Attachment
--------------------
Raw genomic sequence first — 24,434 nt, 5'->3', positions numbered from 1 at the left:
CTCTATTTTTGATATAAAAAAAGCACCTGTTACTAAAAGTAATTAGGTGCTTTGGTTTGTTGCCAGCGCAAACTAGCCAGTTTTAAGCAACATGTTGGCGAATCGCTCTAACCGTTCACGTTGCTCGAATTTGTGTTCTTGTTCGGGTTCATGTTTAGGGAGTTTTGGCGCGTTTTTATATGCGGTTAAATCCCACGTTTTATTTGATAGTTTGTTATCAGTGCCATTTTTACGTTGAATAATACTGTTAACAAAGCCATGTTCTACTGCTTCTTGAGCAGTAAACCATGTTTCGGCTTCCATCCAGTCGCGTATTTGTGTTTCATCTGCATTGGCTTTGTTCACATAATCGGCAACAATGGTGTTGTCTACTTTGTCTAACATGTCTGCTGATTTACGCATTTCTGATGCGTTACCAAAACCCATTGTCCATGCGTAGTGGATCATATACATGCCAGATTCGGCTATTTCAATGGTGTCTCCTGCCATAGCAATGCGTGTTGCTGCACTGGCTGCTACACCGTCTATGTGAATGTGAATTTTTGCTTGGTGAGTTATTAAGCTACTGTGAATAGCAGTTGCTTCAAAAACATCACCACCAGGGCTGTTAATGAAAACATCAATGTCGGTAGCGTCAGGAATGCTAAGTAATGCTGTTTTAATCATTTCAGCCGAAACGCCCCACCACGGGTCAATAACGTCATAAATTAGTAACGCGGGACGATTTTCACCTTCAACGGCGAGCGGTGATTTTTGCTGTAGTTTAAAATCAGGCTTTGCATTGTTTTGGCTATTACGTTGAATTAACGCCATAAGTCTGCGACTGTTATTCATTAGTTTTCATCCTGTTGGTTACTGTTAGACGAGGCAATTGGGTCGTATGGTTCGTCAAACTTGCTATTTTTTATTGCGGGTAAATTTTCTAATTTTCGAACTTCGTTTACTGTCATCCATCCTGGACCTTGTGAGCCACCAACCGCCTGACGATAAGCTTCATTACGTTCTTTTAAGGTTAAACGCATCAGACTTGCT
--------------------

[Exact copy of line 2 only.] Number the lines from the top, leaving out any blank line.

CTCTATTTTTGATATAAAAAAAGCACCTGTTACTAAAAGTAATTAGGTGCTTTGGTTTGTTGCCAGCGCAAACTAGCCAGTTTTAAGCAACATGTTGGCGAATCGCTCTAACCGTTCACGTTGCTCGAATTTGTGTTCTTGTTCGGGTTCATGTTTAGGGAGTTTTGGCGCGTTTTTATATGCGGTTAAATCCCACGTTTTATTTGATAGTTTGTTATCAGTGCCATTTTTACGTTGAATAATACTGTTAACAAAGCCATGTTCTACTGCTTCTTGAGCAGTAAACCATGTTTCGGCTTCCATCCAGTCGCGTATTTGTGTTTCATCTGCATTGGCTTTGTTCACATAATCGGCAACAATGGTGTTGTCTACTTTGTCTAACATGTCTGCTGATTTACGCATTTCTGATGCGTTACCAAAACCCATTGTCCATGCGTAGTGGATCATATACATGCCAGATTCGGCTATTTCAATGGTGTCTCCTGCCATAGCAATGCGTGTTGCTGCACTGGCTGCTACACCGTCTATGTGAATGTGAATTTTTGCTTGGTGAGTTATTAAGCTACTGTGAATAGCAGTTGCTTCAAAAACATCACCACCAGGGCTGTTAATGAAAACATCAATGTCGGTAGCGTCAGGAATGCTAAGTAATGCTGTTTTAATCATTTCAGCCGAAACGCCCCACCACGGGTCAATAACGTCATAAATTAGTAACGCGGGACGATTTTCACCTTCAACGGCGAGCGGTGATTTTTGCTGTAGTTTAAAATCAGGCTTTGCATTGTTTTGGCTATTACGTTGAATTAACGCCATAAGTCTGCGACTGTTATTCATTAGTTTTCATCCTGTTGGTTACTGTTAGACGAGGCAATTGGGTCGTATGGTTCGTCAAACTTGCTATTTTTTATTGCGGGTAAATTTTCTAATTTTCGAACTTCGTTTACTGTCATCCATCCTGGACCTTGTGAGCCACCAACCGCCTGACGATAAGCTTCATTACGTTCTTTTAAGGTTAAACGCATCAGACTTGCT